SEOUL (Reuters) - North and South Korean military officers will meet this week at a truce village on their heavily fortified border in a test of a pledge by the North to ease tension after a major security crisis last year.
Regional powers have nudged the rivals to defuse the crisis and restart international talks over the North’s nuclear program. The two Koreas are still technically at war because an armistice not a treaty ended the 1950-53 Korean War.
The meeting will be the first dialogue between them since last September, and the first since tension peaked on the peninsula late last year.
Last March, South Korea accused the North of sinking one of its navy ships killing 46 sailors.
Then in November, the North bombarded a South Korean island in disputed waters off the west coast, leading to an angry exchange of threats and a risk of major conflict that rattled financial markets.
The two sides agreed last week to hold a preliminary round of military talks on February 8 to set the time and agenda for higher-level talks, possibly between their defense ministers.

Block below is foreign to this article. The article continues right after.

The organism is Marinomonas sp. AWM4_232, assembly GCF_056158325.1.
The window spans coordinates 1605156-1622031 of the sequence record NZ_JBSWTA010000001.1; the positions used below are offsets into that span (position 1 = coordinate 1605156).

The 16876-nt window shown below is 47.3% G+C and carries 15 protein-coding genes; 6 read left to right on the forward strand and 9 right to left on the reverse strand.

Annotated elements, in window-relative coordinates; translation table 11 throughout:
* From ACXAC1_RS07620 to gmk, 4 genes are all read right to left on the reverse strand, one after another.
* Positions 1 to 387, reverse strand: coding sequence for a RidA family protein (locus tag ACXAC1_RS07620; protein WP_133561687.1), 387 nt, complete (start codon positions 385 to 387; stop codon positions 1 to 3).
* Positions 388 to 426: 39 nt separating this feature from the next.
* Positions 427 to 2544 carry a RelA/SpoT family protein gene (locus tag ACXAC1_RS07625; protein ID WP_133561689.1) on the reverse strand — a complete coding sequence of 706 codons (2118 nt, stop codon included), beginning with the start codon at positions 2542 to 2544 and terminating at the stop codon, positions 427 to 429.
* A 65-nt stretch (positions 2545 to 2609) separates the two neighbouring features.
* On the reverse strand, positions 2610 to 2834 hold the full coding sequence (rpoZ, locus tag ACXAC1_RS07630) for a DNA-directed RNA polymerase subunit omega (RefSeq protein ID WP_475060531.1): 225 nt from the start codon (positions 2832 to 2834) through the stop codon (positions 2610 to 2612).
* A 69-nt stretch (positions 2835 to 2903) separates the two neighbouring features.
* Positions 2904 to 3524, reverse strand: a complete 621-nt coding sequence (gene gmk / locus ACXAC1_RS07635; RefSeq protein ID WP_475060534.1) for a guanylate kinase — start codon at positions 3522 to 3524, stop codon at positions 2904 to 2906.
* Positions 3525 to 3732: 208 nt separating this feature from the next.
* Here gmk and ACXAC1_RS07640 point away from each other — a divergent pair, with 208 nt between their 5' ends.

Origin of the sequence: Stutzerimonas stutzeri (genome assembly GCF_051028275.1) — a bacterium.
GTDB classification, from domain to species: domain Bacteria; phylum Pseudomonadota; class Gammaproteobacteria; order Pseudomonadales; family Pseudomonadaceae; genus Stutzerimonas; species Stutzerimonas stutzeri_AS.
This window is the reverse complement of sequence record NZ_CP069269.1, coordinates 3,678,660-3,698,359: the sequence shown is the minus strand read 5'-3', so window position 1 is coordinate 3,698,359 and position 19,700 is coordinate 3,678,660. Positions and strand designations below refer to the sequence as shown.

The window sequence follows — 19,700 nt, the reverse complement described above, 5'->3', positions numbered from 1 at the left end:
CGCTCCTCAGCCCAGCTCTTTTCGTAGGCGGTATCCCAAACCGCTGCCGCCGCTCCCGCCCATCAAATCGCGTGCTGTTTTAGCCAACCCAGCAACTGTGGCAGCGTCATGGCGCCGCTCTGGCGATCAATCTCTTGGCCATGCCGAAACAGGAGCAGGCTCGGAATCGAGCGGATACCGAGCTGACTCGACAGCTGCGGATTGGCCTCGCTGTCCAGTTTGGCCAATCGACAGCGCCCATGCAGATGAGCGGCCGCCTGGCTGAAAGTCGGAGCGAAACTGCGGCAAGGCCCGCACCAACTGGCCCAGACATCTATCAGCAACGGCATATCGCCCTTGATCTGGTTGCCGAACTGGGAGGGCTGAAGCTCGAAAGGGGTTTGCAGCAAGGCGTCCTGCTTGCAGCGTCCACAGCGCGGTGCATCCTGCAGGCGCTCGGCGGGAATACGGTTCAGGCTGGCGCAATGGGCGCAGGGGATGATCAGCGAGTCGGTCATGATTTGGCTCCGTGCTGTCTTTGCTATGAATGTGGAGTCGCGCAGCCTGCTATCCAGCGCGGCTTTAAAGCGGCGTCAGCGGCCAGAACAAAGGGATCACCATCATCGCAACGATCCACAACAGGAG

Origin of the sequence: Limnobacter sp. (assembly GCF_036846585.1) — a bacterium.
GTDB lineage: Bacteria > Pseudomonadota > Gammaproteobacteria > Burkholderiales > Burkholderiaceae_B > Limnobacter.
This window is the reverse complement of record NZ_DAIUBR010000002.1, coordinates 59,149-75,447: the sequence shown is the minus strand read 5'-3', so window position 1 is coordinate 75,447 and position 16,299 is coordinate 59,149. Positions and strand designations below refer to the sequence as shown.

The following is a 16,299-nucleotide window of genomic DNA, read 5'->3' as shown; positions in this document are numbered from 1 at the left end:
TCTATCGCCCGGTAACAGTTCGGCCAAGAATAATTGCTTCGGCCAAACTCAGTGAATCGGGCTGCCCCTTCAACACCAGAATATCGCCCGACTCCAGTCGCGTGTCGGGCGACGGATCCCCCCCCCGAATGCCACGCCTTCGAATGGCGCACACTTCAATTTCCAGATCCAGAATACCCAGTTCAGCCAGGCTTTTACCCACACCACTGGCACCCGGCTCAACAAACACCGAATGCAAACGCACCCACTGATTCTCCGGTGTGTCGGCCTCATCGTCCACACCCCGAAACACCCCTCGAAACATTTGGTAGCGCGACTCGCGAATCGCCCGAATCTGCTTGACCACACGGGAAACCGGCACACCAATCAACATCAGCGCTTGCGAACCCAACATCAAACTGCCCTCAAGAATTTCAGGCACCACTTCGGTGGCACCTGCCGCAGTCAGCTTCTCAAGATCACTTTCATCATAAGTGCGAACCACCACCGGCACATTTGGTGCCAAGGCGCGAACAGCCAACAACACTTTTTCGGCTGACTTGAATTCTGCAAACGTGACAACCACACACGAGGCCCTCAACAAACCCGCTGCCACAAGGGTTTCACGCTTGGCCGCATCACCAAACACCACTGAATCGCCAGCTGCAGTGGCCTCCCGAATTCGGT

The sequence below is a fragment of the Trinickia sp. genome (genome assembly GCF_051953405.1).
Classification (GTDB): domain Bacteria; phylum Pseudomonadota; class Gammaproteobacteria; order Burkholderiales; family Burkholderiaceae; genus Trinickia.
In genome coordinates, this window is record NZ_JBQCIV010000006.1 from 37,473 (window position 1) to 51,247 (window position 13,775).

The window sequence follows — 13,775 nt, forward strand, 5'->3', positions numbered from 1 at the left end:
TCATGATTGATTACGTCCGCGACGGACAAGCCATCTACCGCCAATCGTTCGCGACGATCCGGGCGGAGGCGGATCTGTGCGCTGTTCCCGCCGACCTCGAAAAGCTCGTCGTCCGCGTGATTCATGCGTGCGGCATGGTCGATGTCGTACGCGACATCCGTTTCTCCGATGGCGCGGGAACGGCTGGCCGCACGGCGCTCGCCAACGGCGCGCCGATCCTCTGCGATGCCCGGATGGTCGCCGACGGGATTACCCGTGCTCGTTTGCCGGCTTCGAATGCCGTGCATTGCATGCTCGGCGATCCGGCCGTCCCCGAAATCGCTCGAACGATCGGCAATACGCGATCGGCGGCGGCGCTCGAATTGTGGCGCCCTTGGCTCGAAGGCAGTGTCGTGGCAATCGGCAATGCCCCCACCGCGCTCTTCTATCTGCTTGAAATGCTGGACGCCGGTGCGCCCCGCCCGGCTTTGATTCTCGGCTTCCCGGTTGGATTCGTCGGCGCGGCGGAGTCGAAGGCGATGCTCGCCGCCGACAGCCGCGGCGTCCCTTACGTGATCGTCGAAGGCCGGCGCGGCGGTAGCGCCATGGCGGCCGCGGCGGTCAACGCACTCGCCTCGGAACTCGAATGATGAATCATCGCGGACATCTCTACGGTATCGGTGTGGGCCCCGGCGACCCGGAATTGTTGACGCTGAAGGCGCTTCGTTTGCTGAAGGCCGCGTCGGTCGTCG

South Korea said a formal apology for what it saw as the blatant North Korean provocations last year was not needed for it to consider going ahead with the higher-level talks.
“You don’t have colonels talking about apologizing,” a South Korean official said, referring to the officers who will meet Tuesday.
North Korea threatened nuclear war on the peninsula at the height of tension but in a sharp change of tack, it has repeatedly called for dialogue with the South since January.
Some analysts say the about face is an indication that the North is suffering from years of international sanctions and a cut in aid from the South.
The South has said it wants to see whether the North is sincere about reducing tension and agreed to the meetings on the condition that they discuss the navy ship sinking and island bombardment.
South Korean President Lee Myung-bak said last week he was willing to consider meeting the North’s leader at a summit in a softening of the South’s tone after months of tough talk that included a vow to retaliate if the North attacked again.
Lee cut off a decade of unconditional aid to the North when he took office in 2008, angering the North, which analysts said had come to depend on his liberal predecessors’ policy of using aid to keep their unpredictable neighbor engaged.
Lee said he had high expectations that the North would abandon the tactic of staging hostile acts to raise tension, then seeking dialogue with the wealthy South to win concessions.
Editing by Robert Birsel